Prayer is the power of the church. It can overthrow governments. Prayer moved God to thwart the plans of Herod. Prayer vigils at the Berlin wall resulted in its being torn down. Prayer moves angels to action. Prayer caused an angel to be sent to guide and protect Peter. Prayer moved the angel Gabriel to give a vision to Daniel. Prayer resulted in another angel being sent to Daniel to give him a vision and to let him know his prayer was heard and acted on immediately even though the angel was hindered at first from responding and called upon the archangel Michael to help. I don’t know if we each have our individual guardian angel or not, but we do know from Daniel and from Revelation that there are territorial angels who contend for us. They serve under the command of God—the Lord Sabbaoth—the Lord of the Armies. They are God’s messengers to us.
Prayer brings peace in the midst of trials and tribulations. Despite being chained between two soldiers, Peter was able to sleep so soundly that the light accompanying the angel didn’t wake him. I have gotten more and more light sensitive as I’ve gotten older. Light is more likely to wake me than sound. I have blackout curtains in my bedroom. But the light didn’t wake Peter. In fact the angel had to hit Peter pretty hard in the ribs to rouse him. The word “tapped” is too mild for the Greek word that is usually translated “smote”. Then Peter is so calm, thinking that he is dreaming, that he isn’t in a hurry to leave. The angel has to tell him to put on his belt, sandals, and cloak. The angel seems much more urgent in this passage than Peter who dutifully follows. I don’t know if you’ve ever had an angelic encounter. But I do know I have been in dangerous situations and have had perfect peace because I knew God would take care of me. I had prayed and I knew others were praying.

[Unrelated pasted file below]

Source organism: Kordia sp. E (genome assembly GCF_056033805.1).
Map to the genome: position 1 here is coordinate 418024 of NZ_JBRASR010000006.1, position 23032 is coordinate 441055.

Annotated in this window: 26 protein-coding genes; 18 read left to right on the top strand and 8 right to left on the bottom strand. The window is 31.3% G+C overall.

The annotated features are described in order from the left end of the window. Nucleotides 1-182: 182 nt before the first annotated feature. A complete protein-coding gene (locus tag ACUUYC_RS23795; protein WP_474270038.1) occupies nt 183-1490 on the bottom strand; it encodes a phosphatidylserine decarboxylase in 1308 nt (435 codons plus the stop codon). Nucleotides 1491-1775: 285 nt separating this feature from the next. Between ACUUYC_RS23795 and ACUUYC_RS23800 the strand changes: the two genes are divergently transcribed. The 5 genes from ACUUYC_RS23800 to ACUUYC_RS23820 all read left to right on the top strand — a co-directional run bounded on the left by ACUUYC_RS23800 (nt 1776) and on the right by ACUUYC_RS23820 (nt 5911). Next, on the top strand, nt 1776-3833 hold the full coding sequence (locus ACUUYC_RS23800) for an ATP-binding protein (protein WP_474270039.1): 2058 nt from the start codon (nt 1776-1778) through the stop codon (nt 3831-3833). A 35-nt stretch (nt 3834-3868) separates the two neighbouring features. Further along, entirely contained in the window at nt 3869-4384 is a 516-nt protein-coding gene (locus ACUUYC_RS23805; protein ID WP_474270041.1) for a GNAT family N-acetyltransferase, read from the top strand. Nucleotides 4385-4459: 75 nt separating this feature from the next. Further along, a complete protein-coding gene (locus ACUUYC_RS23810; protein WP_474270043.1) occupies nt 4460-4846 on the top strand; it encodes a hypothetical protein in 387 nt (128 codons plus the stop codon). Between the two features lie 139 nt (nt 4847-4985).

An old Puritan prayer says, “In prayer all my worldly cares, fears, and anxieties disappear and are of as little significance as a puff of wind. In prayer I can place all my concerns in Your hands to be entirely at Your disposal, having no will or interest of my own. In prayer, all things here below vanish, and nothing seems important but holiness of heart and the salvation of others. In prayer I am lifted above the frowns and flatteries of life and taste heavenly joys, entering into the eternal world.” In other words, what people think of me is no longer important, whether good or bad. The only thing about me that matters is my heart condition, my spiritual condition. Further, I don’t even see myself but only all that God is. How can you have fear, care, or anxiety when you see God? Prayer causes us to stop looking at ourselves and our circumstances and enables us to see God.